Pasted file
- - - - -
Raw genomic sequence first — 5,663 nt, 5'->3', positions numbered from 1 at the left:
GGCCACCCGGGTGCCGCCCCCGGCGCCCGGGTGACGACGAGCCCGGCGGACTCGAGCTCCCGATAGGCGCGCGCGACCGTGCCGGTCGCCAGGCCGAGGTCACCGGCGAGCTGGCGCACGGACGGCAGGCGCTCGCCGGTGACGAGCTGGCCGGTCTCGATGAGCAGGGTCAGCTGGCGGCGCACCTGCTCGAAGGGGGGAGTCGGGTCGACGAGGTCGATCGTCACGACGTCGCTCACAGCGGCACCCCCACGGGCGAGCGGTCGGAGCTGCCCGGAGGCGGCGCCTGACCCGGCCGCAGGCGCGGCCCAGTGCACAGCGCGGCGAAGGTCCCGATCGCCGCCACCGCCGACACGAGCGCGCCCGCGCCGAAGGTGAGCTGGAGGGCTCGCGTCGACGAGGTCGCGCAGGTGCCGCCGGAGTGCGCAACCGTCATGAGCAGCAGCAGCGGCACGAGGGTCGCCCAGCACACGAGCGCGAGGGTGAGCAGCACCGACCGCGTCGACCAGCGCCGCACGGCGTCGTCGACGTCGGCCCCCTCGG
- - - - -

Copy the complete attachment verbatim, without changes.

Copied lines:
Raw genomic sequence first — 5,663 nt, 5'->3', positions numbered from 1 at the left:
GGCCACCCGGGTGCCGCCCCCGGCGCCCGGGTGACGACGAGCCCGGCGGACTCGAGCTCCCGATAGGCGCGCGCGACCGTGCCGGTCGCCAGGCCGAGGTCACCGGCGAGCTGGCGCACGGACGGCAGGCGCTCGCCGGTGACGAGCTGGCCGGTCTCGATGAGCAGGGTCAGCTGGCGGCGCACCTGCTCGAAGGGGGGAGTCGGGTCGACGAGGTCGATCGTCACGACGTCGCTCACAGCGGCACCCCCACGGGCGAGCGGTCGGAGCTGCCCGGAGGCGGCGCCTGACCCGGCCGCAGGCGCGGCCCAGTGCACAGCGCGGCGAAGGTCCCGATCGCCGCCACCGCCGACACGAGCGCGCCCGCGCCGAAGGTGAGCTGGAGGGCTCGCGTCGACGAGGTCGCGCAGGTGCCGCCGGAGTGCGCAACCGTCATGAGCAGCAGCAGCGGCACGAGGGTCGCCCAGCACACGAGCGCGAGGGTGAGCAGCACCGACCGCGTCGACCAGCGCCGCACGGCGTCGTCGACGTCGGCCCCCTCGG